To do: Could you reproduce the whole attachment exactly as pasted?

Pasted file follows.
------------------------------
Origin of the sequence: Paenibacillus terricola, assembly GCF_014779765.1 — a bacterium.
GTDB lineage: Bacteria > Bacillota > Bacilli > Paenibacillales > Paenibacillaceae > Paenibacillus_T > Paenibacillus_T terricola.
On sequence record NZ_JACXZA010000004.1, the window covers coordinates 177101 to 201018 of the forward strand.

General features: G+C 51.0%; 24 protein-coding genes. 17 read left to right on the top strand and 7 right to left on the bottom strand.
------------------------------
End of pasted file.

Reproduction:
Origin of the sequence: Paenibacillus terricola, assembly GCF_014779765.1 — a bacterium.
GTDB lineage: Bacteria > Bacillota > Bacilli > Paenibacillales > Paenibacillaceae > Paenibacillus_T > Paenibacillus_T terricola.
On sequence record NZ_JACXZA010000004.1, the window covers coordinates 177101 to 201018 of the forward strand.

General features: G+C 51.0%; 24 protein-coding genes. 17 read left to right on the top strand and 7 right to left on the bottom strand.